Composer always installs those versions of packages that are compatible with the version of PHP you are currently using. Which, of course, may not be the same version as PHP on your web host. Therefore, it is useful to add information about the PHP version on the host to the composer.json file, and then only versions of packages compatible with host will be installed:

	"require": {
	"config": {
		"platform": {
			"php": "7.2"   # PHP verion on host
} – Global Repository

Packagist is the main package repository, in which Composer tries to search packages, if not told otherwise. You can also publish your own packages here.

What If We Don't Want the Central Repository

If we have internal applications or libraries in our company, which cannot be hosted publicly on Packagist, we can create our own repositories for those project.

More on repositories in the official documentation.


A key feature of Composer is that it provides autoloading for all classes it installs, which you start by including a file vendor/autoload.php.

However, it is also possible to use Composer to load other classes outside the folder vendor. The first option is to let Composer scan the defined folders and subfolders, find all the classes and include them in the autoloader. To do this, set autoload > classmap in composer.json:

	"autoload": {
		"classmap": [
			"src/",      #  includes the src/ folder and its subfolders

Subsequently, it is necessary to run the command composer dumpautoload with each change and let the autoloading tables regenerate. This is extremely inconvenient, and it is far better to entrust this task to RobotLoader, which performs the same activity automatically in the background and much faster.

The second option is to follow PSR-4. Simply saying, it is a system where the namespaces and class names correspond to the directory structure and file names, ie App\Router\RouterFactory is located in the file /path/to/App/Router/RouterFactory.php. Configuration example:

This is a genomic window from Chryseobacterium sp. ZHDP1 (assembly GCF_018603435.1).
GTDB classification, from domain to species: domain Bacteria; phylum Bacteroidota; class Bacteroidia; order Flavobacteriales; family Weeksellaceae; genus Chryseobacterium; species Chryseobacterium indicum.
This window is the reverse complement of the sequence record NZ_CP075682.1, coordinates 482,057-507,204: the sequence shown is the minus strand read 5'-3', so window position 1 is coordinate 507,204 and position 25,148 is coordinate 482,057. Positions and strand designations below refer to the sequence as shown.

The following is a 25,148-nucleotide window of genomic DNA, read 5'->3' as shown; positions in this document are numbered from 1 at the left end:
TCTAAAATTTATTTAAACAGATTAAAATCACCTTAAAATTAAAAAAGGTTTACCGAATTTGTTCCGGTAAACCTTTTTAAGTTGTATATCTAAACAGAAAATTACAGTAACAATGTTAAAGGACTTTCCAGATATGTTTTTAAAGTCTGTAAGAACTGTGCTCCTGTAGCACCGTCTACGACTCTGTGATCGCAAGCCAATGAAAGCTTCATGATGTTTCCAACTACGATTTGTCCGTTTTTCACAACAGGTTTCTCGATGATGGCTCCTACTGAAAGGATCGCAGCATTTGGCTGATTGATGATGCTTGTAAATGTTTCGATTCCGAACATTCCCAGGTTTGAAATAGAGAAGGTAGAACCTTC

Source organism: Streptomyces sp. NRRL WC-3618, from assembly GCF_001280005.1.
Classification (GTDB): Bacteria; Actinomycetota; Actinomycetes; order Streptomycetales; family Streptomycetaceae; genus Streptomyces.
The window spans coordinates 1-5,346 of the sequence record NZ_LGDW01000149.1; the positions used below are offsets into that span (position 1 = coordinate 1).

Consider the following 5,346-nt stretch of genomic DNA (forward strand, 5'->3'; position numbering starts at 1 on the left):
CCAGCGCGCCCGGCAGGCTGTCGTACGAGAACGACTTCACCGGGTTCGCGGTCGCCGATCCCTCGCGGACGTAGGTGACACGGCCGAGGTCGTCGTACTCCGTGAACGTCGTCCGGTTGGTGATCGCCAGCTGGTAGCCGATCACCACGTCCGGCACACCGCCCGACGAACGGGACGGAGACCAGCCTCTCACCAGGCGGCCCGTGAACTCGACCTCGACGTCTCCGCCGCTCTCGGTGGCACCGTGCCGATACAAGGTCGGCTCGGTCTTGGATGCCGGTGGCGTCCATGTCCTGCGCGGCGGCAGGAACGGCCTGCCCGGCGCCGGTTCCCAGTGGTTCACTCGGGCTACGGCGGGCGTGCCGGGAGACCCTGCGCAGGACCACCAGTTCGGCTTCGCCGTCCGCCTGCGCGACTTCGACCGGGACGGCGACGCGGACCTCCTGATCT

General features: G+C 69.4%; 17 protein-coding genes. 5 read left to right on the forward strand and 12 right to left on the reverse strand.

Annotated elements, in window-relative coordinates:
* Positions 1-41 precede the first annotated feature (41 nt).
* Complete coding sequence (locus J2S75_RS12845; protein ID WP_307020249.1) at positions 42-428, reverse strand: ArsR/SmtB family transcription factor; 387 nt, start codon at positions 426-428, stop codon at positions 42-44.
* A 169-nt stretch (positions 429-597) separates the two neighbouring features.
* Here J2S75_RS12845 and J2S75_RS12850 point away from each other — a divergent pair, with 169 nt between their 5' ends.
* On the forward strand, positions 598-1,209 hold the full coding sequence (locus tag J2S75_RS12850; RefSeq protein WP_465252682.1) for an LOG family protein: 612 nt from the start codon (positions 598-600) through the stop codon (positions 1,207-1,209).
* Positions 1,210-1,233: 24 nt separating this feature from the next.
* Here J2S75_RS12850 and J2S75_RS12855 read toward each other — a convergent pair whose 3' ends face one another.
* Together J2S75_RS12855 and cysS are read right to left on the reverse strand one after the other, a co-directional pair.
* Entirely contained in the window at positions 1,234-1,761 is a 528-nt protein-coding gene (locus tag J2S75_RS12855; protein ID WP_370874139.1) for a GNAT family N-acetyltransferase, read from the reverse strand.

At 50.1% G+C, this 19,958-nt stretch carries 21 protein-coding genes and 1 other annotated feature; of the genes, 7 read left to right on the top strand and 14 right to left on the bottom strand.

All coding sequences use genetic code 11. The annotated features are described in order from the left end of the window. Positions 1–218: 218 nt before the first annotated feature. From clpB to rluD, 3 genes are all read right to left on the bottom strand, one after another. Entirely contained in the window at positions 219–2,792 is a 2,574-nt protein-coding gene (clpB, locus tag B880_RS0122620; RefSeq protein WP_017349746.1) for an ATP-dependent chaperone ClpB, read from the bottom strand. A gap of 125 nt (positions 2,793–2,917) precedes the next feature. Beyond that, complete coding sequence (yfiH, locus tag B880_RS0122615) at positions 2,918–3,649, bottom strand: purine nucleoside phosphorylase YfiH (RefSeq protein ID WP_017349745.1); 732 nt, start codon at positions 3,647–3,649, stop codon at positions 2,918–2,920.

"autoload": {
		"psr-4": {
			"App\\": "app/"   # the App\ namespace is in the app/ directory

See Composer Documentation for exactly how to configure this behavior.

Calling Commands

You can call your own custom commands and scripts through Composer as if they were native Composer commands. Scripts located in the vendor/bin folder do not need to specify this folder.

As an example, we define a script in the composer.json file that uses Nette Tester to run tests:

	"scripts": {
		"tester": "tester tests -s"

We then run the tests with composer tester. We can call the command even if we are not in the root folder of the project, but in a subdirectory.

Send thanks

We will show you a trick that will make open source authors happy. You can easily give a star on GitHub to the libraries that your project uses. Just install the symfony/thanks library:

composer global require symfony/thanks

And then run:

composer thanks

Try it!


Composer is closely integrated with version control tool Git. If you do not use Git, it is necessary to tell it to Composer:

composer -g config preferred-install dist